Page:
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NOTIONS: Read my lips: No taxes whatsoever. Nada. Zip.

December 10, 2007

I was driving through the Meridian-Kessler neighborhood when I spotted the sign. It was posted in the manicured front lawn of a brick bungalow on a wooded corner lot. It said: "Stop taxing our property."

At other nice houses up and down the same tree-lined street, other signs dotted other manicured lawns. Many of them bore the same message: "For Sale By Owner." Below that, the signs cited the purported cause of the alleged listings: "excess taxation."

I had the T-word on the brain as I entered a local coffee shop. I dumped my briefcase and overcoat on a chair, bought some steaming liquid, and turned to the newspaper.

There were lots of stories about taxes: Tax hearings. Tax testimony. Tax protests. Tax alternatives. Tax cuts. Tax relief.

And 'ere long, I found myself daydreaming. Or dozing. Or otherwise lost in a caffeinated, subconscious Starbucks haze in which everyone around me was caught up in a taxing conversation.

"We finally got our property tax bills in Swank County," said Hank Homeowner. "Seven months late. It's up another 10 percent from last year. We can't afford it. It's like another mortgage payment."

"Ten percent? That's nothing," said Suzie Secretary. "Ours doubled. I'm having to work retail just to pay for Christmas. The protestors have it right-we shouldn't have to pay property taxes at all. The corporations make all the money. Just look at the millions their CEOs take home. Let them pay."

"Wait a minute," said Brenda Businessowner. "I run one of those corporations. But we're not all big. And I don't make anywhere near the money you see in those newspaper stories. I have 12 people, not 2,000. We're struggling to give them raises. We're struggling to pay rent. We're struggling to pay for health insurance. Heck, if anyone gets a break on taxes, it should be us-not homeowners. We're the ones who put the bread on those homeowners' tables."

"That's right," said Wayne Warehouse. "When they eliminated the inventory tax, our profits soared. And do you know where the money went? Right back into our people's pockets. We have profitsharing. Everyone gets a piece of the action. I say, crank up the sales tax. Then it's based on what you buy, not what you have sitting around."

"Now hold on with that sales-tax talk," said Smokin' Sam, the convenience store operator. "We already got screwed on the tobacco tax. Heck, I can't even get people to drive across the state line for cigarettes anymore. You go crankin' up the sales tax to let some rich homeowner or big-business owner off on property taxes and I'm gonna be layin' people off left and right."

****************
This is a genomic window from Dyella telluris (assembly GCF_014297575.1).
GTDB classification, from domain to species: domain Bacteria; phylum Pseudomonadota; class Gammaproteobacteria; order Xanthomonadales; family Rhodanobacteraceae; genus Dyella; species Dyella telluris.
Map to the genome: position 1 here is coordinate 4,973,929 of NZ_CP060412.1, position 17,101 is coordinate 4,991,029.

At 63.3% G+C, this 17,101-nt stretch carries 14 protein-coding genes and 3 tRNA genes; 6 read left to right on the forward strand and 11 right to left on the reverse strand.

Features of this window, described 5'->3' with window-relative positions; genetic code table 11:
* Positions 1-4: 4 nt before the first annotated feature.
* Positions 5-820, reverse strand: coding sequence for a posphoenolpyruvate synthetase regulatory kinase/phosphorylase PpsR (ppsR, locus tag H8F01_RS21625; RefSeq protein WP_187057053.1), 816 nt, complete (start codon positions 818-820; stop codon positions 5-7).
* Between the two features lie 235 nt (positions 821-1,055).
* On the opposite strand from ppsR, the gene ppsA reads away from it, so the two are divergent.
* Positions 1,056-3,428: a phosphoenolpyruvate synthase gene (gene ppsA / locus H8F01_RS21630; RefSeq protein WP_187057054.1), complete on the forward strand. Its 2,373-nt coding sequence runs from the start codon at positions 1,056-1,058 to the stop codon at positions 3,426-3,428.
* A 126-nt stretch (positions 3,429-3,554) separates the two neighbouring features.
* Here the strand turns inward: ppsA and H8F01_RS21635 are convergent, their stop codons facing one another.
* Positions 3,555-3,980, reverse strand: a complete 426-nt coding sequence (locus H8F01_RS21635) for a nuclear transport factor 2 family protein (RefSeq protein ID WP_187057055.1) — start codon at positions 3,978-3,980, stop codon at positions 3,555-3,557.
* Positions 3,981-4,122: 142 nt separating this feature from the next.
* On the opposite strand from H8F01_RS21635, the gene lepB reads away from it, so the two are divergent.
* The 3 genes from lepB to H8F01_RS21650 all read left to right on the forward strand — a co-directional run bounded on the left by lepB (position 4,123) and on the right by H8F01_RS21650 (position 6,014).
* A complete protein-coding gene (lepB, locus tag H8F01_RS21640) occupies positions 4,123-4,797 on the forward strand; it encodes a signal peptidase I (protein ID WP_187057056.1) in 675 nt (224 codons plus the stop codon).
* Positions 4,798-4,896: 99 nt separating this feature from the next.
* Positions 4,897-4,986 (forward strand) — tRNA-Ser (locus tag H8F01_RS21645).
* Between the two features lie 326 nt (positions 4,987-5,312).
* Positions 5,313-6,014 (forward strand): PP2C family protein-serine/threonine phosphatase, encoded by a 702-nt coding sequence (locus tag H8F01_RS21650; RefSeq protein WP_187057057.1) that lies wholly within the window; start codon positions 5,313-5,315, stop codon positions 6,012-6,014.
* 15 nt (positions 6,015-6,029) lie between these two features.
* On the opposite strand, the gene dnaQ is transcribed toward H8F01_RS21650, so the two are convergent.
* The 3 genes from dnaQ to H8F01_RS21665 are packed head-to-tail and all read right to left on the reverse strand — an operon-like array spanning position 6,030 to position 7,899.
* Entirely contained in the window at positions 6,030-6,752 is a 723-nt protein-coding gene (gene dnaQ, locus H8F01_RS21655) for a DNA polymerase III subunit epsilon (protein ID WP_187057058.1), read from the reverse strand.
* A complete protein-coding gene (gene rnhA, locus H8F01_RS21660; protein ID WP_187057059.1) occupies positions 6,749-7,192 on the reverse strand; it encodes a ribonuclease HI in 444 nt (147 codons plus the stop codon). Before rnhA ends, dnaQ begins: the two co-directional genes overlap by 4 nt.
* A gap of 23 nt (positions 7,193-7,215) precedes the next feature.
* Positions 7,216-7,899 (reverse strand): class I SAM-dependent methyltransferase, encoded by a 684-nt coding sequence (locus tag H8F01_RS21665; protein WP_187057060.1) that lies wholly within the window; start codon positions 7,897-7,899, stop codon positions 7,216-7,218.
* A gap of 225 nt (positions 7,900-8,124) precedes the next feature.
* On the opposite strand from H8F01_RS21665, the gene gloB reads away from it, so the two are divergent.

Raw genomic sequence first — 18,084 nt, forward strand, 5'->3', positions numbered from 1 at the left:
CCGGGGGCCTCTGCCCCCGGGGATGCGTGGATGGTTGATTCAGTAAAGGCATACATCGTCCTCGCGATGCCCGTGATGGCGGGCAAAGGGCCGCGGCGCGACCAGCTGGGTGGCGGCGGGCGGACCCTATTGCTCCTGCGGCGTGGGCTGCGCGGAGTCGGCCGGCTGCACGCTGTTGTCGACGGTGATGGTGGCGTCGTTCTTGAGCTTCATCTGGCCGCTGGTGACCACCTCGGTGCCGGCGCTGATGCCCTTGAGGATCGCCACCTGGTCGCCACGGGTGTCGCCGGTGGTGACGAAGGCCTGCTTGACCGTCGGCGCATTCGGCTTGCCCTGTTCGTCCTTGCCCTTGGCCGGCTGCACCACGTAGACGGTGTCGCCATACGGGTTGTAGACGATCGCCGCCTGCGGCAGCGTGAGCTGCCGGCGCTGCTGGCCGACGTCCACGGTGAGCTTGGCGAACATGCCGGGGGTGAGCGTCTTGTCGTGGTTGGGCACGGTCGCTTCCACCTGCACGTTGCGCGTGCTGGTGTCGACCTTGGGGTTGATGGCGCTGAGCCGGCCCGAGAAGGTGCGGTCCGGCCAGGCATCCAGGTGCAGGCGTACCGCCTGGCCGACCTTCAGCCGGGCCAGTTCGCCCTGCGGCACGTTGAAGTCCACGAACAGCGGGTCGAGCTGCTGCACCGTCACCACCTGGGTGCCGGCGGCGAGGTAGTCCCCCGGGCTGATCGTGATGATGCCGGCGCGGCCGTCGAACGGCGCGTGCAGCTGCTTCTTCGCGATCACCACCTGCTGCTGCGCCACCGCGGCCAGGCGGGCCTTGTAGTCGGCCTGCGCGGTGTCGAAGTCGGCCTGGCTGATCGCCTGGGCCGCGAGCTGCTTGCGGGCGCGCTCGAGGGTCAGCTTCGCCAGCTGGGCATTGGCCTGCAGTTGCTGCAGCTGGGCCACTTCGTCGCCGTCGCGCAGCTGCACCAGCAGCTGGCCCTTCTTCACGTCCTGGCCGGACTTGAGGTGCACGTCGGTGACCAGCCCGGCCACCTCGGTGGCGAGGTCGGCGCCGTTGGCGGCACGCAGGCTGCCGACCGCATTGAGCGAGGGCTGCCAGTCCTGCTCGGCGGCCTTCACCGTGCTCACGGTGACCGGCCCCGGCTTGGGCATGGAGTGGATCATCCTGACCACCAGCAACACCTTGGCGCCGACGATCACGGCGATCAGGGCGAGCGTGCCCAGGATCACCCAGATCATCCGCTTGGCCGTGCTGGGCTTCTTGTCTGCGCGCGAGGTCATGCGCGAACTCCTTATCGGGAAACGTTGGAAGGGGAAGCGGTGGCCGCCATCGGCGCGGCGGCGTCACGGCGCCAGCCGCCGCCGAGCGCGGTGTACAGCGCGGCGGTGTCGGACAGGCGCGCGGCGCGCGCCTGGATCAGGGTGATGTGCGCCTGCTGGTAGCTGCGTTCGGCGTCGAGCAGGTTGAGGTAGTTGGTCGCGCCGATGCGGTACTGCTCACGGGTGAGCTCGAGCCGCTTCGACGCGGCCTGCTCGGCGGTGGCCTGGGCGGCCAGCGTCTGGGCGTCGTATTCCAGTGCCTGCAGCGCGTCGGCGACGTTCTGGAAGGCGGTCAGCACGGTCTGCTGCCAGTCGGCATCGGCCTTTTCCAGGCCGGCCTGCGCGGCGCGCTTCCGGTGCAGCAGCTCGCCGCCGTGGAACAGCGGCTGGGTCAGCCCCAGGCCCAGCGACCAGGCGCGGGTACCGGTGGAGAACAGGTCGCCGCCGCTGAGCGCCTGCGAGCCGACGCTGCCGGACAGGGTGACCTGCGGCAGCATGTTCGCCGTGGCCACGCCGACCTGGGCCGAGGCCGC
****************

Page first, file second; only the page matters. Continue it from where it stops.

"Rich folks?" said Suzie Secretary. "Rich folks? We're not rich folks. Just because we own a home doesn't mean we're swimming in cash."

"Tell that to the renters," said Smokin' Sam.

"If you ask me, the ones getting off scot-free are the churches, hospitals and not-for-profits," said Brenda Businessowner. "They have all this land and all these assets. And then they get all the government services we get without paying a dime."

"Yes," said Reverend Ray, "we do get those services without cost, and we're most grateful. However, if government, businesses or homeowners had to pay for all the social and human services we deliver-and all the charity care we provide in our hospitals-it would cost many times over the amount of taxes we might owe. Besides, our people pay income taxes just as you do-and we pay a lot of it."

"Yeah, and we'll all pay a lot more if property taxes get whacked," said Ed Earner. "I already got slammed with an income-tax increase to fight crime. And you know what? The crime's not in my neighborhood. Why should I have to pay?"

"Yeah, and my kids have been grown for 20 years. Why should 50 percent of my tax bill go to schools we never used?" said Hank Homeowner.

"They should just cut costs and stop taxing us altogether," said Smokin' Sam.

"Yeah," said Brenda Businessowner.

"Yes," said Reverend Ray.

At that point, I was shaken from my reverie by the roar of a cappuccino machine. I stretched. I rubbed the back of my neck. And I looked around the coffee shop.

Surely, I thought, these people don't believe we can shift the burden entirely away from the tax they like least and dump it on their neighbors through some other means.

Surely, they don't believe government is immune from the inflation affecting every other sector of the economy.

Surely, they don't believe we can have government for the people-but not of the people and by the people?

Nah, that would just be a bad daydream.



Hetrick is chairman and CEO of Hetrick Communications Inc., an Indianapolis-based public relations and marketing communications firm. His column appears twice a month. He can be reached at bhetrick@ibj.com.
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